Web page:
Lafrenière had a quiet season for a No. 1 overall pick, but that’s OK.
Massive expectations were placed on Alexis Lafrenière even before he slipped a Blueshirt over his head by virtue of the fact that he was the No. 1 overall pick of the NHL draft. Expectations heightened because he drew acclaim for his production in the QMJHL that was similar to Sidney Crosby. It was a different situation than the year before with Kaapo Kakko, as Lafrenière was a clear cut No. 1 overall pick from start to post.
There was an acknowledgment that the situation Lafrenière was entering with the New York Rangers would be challenging, joining an NHL team starting the season late because COVID-19. Early on, you could see the rust.
Lafrenière was someone that was expected to challenge for the Calder Trophy, but he ended up not even earning a single vote for the award. If I had to sum up the collective feelings of hype heading into his season, and hope for next season when it comes to Lafrenière, I feel this gets the job done.
Lafrenière tallied 12 goals and 9 assists for 21 points and skated in all 56 games of his rookie season. He played just 13:53 a game which was a pretty low number, and at times his deployment during games was sporadic to the point where it was hard for him to get in a rhythm.
He got off to a slow start with 2 goals and 2 assists for 4 points in his first 19 games (January & February) but started producing from March onward. He ended March with a line of 3-3-6 in 16 games, ended April with a line of 5-3-8 in 16 games, and tallied 2 goals while adding an assist for 3 points in 5 games in the month of May. There were flashes of brilliance and moments that made fans realize why he was drafted No. 1 overall, but on the whole I think it is fair to say that the overall experience was average and there’s nothing wrong with that.
In terms of Above Replacement metrics, Lafrenière was worth -1.7 Goals Above Replacement, and -0.3 Wins Above Replacement. This seems suboptimal, but it’s worth considering how poorly Kakko’s rookie season went in context. This isn’t to downplay his performance or excuse anything, but simply to provide context of how two top picks of the Rangers performed within a year of each other, as well as to point to how well Kakko rebounded after his “horrible” rookie season.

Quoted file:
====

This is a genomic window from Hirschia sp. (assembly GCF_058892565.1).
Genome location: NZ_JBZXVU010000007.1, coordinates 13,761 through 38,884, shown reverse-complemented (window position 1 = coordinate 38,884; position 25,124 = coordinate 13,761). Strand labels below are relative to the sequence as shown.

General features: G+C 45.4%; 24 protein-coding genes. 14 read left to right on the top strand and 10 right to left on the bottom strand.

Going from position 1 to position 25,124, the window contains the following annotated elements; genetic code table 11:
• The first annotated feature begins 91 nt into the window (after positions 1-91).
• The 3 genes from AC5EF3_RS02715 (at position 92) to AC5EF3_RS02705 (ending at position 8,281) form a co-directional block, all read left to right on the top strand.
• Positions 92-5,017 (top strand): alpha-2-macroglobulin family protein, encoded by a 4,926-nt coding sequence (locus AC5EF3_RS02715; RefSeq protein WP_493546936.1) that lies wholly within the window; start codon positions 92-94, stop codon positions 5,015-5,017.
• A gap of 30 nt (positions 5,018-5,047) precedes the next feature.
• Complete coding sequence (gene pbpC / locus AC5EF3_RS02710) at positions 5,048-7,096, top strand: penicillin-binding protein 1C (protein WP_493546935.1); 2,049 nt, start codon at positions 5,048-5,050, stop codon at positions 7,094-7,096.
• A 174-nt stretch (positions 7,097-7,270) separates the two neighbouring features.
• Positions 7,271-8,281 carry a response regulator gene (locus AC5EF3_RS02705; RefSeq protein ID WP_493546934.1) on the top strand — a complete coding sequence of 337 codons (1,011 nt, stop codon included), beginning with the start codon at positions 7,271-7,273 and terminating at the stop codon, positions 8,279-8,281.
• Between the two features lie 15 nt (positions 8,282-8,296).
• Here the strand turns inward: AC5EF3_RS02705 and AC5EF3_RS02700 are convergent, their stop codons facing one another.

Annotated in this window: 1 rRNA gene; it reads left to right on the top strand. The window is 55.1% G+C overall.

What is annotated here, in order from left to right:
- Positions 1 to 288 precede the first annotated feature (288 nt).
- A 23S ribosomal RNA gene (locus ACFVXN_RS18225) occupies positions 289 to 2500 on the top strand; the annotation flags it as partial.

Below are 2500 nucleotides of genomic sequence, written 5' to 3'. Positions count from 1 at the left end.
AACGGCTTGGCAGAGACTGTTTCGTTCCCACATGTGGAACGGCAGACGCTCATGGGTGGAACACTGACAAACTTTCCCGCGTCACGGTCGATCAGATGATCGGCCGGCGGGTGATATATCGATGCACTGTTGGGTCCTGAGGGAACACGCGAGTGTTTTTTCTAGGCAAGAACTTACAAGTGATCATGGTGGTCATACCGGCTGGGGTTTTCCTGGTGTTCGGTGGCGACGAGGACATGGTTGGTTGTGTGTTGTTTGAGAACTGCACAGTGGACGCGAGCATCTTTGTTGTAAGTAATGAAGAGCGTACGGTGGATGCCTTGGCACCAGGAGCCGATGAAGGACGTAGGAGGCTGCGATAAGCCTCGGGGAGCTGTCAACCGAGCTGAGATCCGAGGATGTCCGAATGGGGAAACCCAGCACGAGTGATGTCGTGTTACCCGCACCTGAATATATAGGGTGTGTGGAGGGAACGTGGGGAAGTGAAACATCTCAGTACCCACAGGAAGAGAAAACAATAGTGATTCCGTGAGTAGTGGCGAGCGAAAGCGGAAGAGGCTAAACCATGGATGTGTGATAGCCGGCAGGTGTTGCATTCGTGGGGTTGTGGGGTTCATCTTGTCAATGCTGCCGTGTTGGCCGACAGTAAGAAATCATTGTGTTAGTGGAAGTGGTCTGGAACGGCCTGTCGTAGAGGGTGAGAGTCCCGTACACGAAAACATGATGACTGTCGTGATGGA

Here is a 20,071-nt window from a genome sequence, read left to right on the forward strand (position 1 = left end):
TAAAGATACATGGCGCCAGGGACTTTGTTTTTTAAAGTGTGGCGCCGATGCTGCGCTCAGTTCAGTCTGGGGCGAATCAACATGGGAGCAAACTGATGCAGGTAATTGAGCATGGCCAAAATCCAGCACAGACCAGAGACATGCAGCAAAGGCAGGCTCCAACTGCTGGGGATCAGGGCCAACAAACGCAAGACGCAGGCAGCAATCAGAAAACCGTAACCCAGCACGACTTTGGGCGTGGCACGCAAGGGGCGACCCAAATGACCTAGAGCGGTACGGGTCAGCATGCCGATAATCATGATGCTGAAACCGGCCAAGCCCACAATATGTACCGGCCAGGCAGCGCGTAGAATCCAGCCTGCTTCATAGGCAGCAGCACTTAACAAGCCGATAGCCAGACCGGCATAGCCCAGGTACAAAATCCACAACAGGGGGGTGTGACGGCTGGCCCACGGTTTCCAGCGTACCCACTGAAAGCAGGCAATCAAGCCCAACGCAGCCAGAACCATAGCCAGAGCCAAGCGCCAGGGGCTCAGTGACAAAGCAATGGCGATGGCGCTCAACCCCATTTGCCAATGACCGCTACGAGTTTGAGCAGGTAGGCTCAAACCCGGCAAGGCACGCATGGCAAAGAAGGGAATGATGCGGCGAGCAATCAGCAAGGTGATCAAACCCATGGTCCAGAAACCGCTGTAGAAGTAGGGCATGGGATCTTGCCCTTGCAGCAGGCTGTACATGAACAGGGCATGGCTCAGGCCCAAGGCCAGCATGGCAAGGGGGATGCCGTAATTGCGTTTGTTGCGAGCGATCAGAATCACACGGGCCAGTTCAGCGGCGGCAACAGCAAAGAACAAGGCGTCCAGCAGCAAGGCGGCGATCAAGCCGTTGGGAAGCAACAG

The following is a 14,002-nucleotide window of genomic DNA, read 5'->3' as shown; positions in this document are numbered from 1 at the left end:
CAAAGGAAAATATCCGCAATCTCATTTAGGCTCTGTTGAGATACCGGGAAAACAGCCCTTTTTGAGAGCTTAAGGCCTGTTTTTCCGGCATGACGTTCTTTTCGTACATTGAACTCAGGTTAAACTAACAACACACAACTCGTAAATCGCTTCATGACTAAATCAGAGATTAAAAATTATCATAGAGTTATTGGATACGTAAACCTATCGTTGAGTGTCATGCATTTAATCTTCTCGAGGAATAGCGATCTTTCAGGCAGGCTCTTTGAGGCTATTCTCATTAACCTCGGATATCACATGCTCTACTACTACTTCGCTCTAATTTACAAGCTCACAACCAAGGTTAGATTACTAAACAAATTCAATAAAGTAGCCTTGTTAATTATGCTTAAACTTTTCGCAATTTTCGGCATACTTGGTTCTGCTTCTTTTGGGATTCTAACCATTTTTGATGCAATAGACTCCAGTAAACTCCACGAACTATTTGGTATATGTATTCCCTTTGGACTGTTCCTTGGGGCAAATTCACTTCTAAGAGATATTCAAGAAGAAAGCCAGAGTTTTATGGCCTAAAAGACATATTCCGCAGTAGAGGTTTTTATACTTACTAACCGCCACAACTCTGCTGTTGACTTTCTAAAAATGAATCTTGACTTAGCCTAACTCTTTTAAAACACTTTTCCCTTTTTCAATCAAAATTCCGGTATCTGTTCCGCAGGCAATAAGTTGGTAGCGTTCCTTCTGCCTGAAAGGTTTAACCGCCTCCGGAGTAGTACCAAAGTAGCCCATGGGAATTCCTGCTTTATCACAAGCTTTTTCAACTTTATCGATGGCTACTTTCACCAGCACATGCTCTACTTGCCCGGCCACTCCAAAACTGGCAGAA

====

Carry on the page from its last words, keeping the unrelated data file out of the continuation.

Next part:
Here’s how Lafrenière staked up in his end of year player card, and what’s most encouraging is his xGAR number vastly exceeding his actual output which gives hope for a correction of sorts in 2021-22.
Lafrenière finished 18th among regulars with a Goals For Percentage of 48.7 at 5v5, 12th in Corsi For Percentage (46.63), and 11th in Expected Goals For Percentage (47.95). It’s hard to draw major conclusions based on how it was a tale of two seasons for Lafrenière, and also given the fact that he didn’t have consistent deployment or time on ice to work through his struggles.
Of rookie forwards who appeared in 10 or more games, Lafrenière finished 19th in average ice time at 13:53, less than notable top prospects such as Dylan Cozens (14:21), Gabe Vilardi (14:45), Trevor Zegras (15:24), Nils Höglander (15:27), and Tim Stützle (15:44) among others.
It is worth mentioning that Buffalo, Los Angeles, Anaheim, Vancouver, and Ottawa don’t have as much high end NHL talent on the wings, but even if David Quinn wanted to shelter him at 5v5, he could have boosted Lafrenière’s ice time by giving him chance on the powerplay.
This is something that should change under new head coach Gerard Gallant, and I imagine the former QMJHL Coach of the Year will better utilize the former QMJHL and two-time CHL player of the year. His work ethic and defensive acumen is something that will certainly be appreciated, and that could certainly help him take his next step as an NHL player.
Grade: C | Banter Consensus: C+
Alexis Lafrenière has a bright future, and he had an average first season in the league. His finish to the year was promising, and as I’ve said in other report cards, I feel that a new head coach will certainly be a benefit. Defensively Lafrenière has a lot to learn, but that will come with time and opportunity. Relatively speaking, he fared better in year one than Jack Hughes did with the Devils, and then the 2019 No. 1 pick turned in an amazing performance in year two.
As I made mention to in the intro, fans have seen recent No. 1 overall picks such as Auston Matthews or Connor McDavid hit the ground running as rookies, and wanted that instant gratification. But it doesn’t always work that way, and that’s OK. There’s still every reason to be excited about him as a player, and confident that in his second NHL season which should be as “regular” a year as possible will be one that features improvement. Lafrenière was involved in some memorable moments this season, and you can expect more of those to come this fall.